Listing creation, posting + management time — For maximum exposure, Craigslist is king (even though it's fraught with issues) — 87.5% of renters start their apartment search on Craigslist. But there are also a bevy of internet listing sites (ILS) like Zillow and Trulia that can assist with advertising your listing. The drawback is that it's just time consuming to create, post and manage your ads across multiple websites — imagine having your ad on 12 different ILS and then needing to change the rent price on each one. Ugh.
And with ILS, once you make the ad, it's pretty much "set it and forget it", but Craiglist is a pure numbers game. Whoever posts their ad last goes to the top of the page, so you need to constantly post ads to get any exposure there — literally thousands of apartment ads go up every hour.
Lead qualification — Dealing with lots of "unqualified leads" is another major issue. A common example of an unqualified lead you get is someone reaching out about the property and then telling you they want to move in 6 months from now — when the apartment is available next month. There are lots of other examples too where it takes a few minutes over phone or email to discover someone is not actually right for your property. Add those minute-long interactions over dozens (if not hundreds) of inquiries per week and you get a lot of wasted time.
Coordinating showings can quickly become a nightmare. If your unit is vacant and you live in the same building, you might be able to absorb a cancellation here and there. However, throw in current tenants and the need to travel to show the apartment and cancellations (especiallty the all-too-common last minute cancellation) become a huge inconvenience. Not only can reschedule requests and cancellations waste your time, but it can potentially cause you to miss out on working with another prospective renter.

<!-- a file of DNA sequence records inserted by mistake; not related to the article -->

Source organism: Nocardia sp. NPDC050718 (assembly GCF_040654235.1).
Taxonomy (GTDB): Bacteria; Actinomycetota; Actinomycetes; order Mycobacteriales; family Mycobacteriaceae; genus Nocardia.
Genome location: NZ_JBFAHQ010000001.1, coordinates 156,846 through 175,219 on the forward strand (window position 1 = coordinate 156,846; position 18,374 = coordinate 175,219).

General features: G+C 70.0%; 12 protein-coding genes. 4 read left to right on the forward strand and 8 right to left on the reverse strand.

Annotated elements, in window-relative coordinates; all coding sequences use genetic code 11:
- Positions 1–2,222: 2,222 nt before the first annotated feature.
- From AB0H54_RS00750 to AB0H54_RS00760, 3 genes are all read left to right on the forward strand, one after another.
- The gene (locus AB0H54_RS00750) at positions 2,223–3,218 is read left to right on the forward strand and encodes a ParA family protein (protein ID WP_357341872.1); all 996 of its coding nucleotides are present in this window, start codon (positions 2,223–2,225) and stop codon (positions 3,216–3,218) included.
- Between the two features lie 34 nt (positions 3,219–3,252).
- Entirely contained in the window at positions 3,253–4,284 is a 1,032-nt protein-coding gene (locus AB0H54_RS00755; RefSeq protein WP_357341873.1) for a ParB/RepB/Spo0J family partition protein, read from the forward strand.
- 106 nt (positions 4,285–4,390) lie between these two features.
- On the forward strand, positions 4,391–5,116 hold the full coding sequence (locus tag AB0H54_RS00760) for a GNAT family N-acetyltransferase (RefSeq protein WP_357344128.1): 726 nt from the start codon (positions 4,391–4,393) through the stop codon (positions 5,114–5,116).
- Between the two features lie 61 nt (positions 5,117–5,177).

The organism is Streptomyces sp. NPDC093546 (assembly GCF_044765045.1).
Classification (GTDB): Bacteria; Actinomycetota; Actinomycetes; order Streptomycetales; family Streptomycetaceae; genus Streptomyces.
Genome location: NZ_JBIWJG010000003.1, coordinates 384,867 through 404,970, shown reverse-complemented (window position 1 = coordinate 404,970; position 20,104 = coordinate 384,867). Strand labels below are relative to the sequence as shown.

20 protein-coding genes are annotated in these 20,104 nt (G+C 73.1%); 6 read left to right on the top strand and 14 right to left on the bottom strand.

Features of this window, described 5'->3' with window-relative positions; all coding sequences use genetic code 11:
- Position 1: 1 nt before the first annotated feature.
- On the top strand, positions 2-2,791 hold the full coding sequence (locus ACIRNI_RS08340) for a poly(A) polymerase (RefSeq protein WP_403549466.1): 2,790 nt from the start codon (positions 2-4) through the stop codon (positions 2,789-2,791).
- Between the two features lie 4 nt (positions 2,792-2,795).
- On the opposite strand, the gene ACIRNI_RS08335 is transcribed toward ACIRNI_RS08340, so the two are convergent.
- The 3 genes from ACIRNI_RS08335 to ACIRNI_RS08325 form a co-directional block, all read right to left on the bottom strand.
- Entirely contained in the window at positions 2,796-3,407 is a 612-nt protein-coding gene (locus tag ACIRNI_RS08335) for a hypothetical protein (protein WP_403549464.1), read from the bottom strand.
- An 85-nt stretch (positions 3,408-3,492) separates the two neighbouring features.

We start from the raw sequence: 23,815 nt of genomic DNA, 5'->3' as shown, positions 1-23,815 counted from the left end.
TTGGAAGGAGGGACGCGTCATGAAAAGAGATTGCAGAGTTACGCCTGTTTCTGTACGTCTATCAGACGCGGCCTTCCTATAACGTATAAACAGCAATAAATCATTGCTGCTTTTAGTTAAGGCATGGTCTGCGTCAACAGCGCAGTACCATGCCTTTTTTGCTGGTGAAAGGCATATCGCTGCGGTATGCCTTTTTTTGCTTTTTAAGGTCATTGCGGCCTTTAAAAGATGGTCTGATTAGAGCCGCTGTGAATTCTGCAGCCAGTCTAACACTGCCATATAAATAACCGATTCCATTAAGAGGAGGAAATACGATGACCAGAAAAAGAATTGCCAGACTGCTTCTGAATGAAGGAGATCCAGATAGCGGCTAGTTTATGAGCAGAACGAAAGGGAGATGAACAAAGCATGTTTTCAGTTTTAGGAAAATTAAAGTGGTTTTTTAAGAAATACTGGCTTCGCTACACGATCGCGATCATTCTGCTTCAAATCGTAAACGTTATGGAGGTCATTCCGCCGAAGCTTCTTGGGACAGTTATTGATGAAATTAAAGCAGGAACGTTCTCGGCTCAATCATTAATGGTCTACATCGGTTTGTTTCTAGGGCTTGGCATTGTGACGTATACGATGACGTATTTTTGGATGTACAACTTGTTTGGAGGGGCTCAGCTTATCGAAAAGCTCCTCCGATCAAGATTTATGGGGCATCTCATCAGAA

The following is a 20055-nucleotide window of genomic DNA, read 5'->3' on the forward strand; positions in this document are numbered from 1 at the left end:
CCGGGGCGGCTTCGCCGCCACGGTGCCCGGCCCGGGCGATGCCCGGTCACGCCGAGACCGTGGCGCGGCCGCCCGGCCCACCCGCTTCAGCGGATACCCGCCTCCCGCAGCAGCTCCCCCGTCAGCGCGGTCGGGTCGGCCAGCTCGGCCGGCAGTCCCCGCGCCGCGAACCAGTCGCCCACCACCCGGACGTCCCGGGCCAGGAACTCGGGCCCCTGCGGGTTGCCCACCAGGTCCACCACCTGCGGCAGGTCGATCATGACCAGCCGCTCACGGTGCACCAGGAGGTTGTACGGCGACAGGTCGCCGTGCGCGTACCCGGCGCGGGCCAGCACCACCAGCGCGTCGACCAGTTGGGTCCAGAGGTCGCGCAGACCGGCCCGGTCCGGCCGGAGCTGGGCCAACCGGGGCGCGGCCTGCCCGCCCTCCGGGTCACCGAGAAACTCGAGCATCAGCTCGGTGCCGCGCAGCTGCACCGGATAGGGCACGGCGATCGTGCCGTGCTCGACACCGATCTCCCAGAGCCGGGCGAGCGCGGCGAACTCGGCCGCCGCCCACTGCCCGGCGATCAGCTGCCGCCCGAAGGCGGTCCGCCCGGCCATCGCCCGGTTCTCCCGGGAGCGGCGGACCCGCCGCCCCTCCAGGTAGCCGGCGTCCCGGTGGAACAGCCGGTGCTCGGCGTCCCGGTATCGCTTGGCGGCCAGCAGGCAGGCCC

Here's a very common scenario:
- A renter reaches out about your listing and you set a time to show the place.
- You coordinate a good time that works with your tenants in the unit, your own schedule and the prospective renters.
- Later in the day, another renter reaches out asking if they can see the place at the same time and they don't have flexibility to see it another time so you have to pass.
- However, on the day of the showing, the propspective renter tells you they've decided to put in an application elsewhere — and you had to pass on that other renter who could only see the apartment at that same time + may have been a perfect tenant. Darn!
Coordinating rental applications.
Working with prospective tenants to get proof of income, credit reports, deposits and everything else that goes with a proper rental application can be like herding cats. Tenant screening is one of the major value propositions that brokerage companies offer to property owners.
Traditionally, who takes the "go it alone" approach?
Often, the "go it alone" approach works for landlords who have just 1-3 properties to manage and who have had poor experiences with brokerages in the past. Each additional unit compounds the work pretty aggressively — there certainly aren't any economies of scale at play with rentals.